The Closure of Some Darien Crossings Used By Migrants

764Views 0Comments Posted 10/07/2024

Tuesday July 9 the president of Colombia, Gustavo Petro, questioned Panama's decision to close at least three of the crossings used by migrants to cross the Darien River, which marks the border between the two countries.  The Colombian president said “Barbed wire in the jungle will only lead to drowning in the sea.”


Panama's Minister of Public Security, Frank Ábrego, explained that the closure of some crossings used by migrants in the province of Darién seeks to create a safe humanitarian passage and reduce the number of people who transit illegally through that region.  According to Ábrego, the humanitarian crossing begins in Cañas Blancas, continues along the Tuquesa River, passes through Bajo Chiquito and reaches the town of Lajas Blancas, where migrants will receive care from organizations such as the International Red Cross, the United Nations Refugee Agency and the National Migration Service (SNM).


The minister said that this humanitarian corridor will allow the National Border Service (Senafront) patrols in the region to guarantee the safety of migrants.  In fact, a report by the security forces concluded that the closure of five points where migrants entered has allowed for a controlled flow and a decrease in the number of people crossing the Darien jungle.  As of last June, a total of 195,817 migrants had passed through Darién, continuing on their way to Central America.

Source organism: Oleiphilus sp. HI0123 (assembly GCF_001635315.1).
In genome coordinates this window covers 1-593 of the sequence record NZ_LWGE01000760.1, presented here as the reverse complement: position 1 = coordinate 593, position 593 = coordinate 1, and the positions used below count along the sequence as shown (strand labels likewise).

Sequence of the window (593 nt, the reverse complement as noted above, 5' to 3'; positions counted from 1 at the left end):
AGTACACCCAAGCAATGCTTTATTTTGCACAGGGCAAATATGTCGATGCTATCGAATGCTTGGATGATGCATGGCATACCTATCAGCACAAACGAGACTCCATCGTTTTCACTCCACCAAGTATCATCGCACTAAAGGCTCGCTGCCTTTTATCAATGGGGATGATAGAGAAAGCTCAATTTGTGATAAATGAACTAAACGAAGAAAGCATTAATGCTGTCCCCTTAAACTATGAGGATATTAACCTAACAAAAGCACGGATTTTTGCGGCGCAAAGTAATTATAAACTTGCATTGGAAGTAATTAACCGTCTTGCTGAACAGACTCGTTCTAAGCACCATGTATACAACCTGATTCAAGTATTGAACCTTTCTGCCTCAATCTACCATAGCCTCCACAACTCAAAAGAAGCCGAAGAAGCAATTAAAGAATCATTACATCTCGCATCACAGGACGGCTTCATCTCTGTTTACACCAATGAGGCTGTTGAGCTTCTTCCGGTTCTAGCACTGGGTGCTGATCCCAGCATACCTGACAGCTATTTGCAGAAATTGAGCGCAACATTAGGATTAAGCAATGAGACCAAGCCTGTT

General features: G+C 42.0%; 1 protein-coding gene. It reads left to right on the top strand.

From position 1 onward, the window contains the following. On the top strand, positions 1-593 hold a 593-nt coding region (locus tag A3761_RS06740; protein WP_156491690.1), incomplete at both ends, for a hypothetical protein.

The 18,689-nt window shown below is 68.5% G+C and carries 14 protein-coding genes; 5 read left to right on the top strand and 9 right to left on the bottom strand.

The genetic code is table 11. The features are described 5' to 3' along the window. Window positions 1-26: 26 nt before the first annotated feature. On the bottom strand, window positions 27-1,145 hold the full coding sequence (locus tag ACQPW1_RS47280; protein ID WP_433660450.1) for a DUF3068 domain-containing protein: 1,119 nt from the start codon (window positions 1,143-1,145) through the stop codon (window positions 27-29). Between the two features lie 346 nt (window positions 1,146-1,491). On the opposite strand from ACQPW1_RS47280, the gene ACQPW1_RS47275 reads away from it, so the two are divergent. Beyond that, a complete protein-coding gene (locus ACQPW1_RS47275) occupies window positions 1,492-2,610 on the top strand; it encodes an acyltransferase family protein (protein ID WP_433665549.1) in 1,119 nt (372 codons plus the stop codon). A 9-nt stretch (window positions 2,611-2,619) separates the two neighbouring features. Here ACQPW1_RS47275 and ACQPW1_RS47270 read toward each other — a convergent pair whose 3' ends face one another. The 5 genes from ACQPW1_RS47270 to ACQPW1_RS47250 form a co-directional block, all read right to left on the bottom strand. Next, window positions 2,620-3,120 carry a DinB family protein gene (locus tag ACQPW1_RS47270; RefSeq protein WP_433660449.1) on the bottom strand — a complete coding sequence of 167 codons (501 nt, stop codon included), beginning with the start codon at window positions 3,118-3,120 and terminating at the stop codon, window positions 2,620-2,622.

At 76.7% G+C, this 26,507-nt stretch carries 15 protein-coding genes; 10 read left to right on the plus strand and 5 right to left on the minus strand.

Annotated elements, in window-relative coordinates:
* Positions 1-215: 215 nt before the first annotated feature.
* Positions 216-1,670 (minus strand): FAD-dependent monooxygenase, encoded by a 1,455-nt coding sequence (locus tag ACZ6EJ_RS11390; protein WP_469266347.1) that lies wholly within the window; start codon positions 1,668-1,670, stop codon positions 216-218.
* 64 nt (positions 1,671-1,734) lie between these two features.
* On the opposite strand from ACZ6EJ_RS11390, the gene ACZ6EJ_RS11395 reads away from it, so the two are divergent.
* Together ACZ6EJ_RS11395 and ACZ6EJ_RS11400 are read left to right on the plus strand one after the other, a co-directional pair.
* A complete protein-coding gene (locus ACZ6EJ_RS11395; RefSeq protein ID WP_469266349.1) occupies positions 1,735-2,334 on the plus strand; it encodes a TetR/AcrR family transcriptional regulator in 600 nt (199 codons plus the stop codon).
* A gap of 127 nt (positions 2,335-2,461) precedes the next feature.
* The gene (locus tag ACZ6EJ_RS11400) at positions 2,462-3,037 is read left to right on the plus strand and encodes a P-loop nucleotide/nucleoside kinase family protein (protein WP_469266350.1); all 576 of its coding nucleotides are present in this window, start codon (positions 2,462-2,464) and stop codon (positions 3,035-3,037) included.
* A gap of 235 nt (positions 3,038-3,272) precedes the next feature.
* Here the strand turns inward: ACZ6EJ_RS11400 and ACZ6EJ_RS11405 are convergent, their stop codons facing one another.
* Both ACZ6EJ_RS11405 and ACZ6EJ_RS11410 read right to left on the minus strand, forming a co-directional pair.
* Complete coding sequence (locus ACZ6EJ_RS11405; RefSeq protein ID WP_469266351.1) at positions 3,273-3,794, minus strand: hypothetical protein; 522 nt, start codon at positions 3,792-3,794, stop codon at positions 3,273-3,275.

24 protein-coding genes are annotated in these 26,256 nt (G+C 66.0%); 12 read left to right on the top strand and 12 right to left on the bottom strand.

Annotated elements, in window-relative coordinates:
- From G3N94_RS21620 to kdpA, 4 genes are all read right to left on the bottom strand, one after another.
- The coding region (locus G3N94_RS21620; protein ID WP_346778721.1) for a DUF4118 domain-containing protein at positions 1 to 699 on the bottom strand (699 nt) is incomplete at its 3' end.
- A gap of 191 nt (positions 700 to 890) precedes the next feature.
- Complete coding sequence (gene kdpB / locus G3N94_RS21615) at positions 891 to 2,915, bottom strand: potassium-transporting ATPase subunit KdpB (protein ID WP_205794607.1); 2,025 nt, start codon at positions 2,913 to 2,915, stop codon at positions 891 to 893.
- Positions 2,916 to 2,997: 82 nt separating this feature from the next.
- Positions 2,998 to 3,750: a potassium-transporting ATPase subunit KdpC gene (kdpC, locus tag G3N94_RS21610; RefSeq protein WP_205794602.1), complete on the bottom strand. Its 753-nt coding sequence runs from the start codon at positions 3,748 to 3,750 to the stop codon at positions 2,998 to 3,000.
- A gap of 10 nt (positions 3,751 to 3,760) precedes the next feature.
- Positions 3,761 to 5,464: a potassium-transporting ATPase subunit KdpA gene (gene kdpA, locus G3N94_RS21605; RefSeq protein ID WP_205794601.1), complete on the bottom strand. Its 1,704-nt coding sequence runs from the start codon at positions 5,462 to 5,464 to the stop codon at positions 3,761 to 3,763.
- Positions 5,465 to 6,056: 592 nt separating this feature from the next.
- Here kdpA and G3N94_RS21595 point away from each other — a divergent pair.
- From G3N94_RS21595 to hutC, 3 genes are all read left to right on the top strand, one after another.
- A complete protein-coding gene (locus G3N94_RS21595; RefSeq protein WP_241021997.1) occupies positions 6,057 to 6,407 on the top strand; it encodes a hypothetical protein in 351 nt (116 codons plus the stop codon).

On Wednesday, Minister Ábrego met with the United States ambassador to Panama, Mari Carmen Aponte, and with Rear Admiral Mark Schaefer, commander of special operations at the Southern Command, to discuss strategies to combat drug trafficking.  Schaefer will reportedly work with Panama's security forces to develop strategies to combat drug trafficking.  The meeting was also attended by the director of the National Police, Jaime Fernández ; the director of SENAFRONT, Jorge Luis Gobea ; the director of the National Aeronaval Service, Luis Antonio De Gracia ; and the director of the National Immigration Service, Roger Mojica.